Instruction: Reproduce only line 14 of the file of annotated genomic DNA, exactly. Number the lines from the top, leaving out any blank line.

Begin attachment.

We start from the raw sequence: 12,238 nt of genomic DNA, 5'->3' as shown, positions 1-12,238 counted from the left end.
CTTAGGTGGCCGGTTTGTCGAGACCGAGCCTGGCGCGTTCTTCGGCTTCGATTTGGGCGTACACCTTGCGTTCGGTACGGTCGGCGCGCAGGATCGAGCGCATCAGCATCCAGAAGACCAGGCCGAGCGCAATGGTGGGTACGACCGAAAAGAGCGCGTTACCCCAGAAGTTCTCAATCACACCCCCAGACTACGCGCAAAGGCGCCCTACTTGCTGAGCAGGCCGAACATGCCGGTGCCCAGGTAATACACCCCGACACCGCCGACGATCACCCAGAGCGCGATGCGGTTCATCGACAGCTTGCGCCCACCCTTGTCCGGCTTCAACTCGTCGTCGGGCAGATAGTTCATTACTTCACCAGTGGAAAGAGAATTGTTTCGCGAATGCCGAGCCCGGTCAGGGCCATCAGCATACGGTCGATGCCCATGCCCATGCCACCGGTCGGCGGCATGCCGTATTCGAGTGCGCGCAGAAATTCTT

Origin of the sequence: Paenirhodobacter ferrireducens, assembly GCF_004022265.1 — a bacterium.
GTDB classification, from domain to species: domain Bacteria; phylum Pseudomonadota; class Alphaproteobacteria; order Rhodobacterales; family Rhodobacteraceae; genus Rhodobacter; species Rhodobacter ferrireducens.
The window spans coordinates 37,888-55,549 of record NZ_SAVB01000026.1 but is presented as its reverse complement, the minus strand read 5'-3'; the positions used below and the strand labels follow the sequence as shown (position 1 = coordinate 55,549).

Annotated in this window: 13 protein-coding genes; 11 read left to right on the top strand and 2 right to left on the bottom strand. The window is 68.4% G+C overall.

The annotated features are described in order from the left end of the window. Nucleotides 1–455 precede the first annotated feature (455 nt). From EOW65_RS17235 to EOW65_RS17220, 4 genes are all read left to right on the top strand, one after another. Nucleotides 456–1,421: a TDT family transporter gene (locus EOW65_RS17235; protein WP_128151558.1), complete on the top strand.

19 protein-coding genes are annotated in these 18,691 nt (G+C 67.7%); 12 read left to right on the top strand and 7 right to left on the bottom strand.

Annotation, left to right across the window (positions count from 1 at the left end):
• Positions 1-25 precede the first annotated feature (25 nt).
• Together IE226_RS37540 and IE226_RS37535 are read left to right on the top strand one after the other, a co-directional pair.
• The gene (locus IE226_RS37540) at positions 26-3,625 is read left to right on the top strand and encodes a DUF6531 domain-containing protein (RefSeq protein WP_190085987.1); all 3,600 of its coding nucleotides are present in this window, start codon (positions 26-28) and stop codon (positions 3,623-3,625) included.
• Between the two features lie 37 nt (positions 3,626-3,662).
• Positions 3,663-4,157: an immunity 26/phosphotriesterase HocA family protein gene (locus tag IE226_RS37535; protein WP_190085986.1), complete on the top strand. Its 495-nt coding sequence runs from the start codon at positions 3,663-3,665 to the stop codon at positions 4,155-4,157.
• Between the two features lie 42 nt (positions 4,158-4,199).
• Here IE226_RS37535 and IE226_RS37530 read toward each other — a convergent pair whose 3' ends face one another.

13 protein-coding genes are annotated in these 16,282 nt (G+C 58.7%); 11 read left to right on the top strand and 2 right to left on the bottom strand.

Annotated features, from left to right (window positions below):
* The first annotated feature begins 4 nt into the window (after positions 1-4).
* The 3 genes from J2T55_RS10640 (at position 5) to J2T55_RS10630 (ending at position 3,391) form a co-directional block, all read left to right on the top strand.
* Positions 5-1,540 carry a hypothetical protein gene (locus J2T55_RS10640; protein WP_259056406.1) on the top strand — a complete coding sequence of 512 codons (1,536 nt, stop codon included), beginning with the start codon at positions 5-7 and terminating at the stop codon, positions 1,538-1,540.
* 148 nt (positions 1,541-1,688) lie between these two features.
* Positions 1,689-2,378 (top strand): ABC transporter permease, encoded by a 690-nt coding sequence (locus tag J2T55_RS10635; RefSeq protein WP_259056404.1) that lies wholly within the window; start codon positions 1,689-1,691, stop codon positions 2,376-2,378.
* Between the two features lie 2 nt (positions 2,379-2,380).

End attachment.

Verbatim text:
• Positions 3,663-4,157: an immunity 26/phosphotriesterase HocA family protein gene (locus tag IE226_RS37535; protein WP_190085986.1), complete on the top strand. Its 495-nt coding sequence runs from the start codon at positions 3,663-3,665 to the stop codon at positions 4,155-4,157.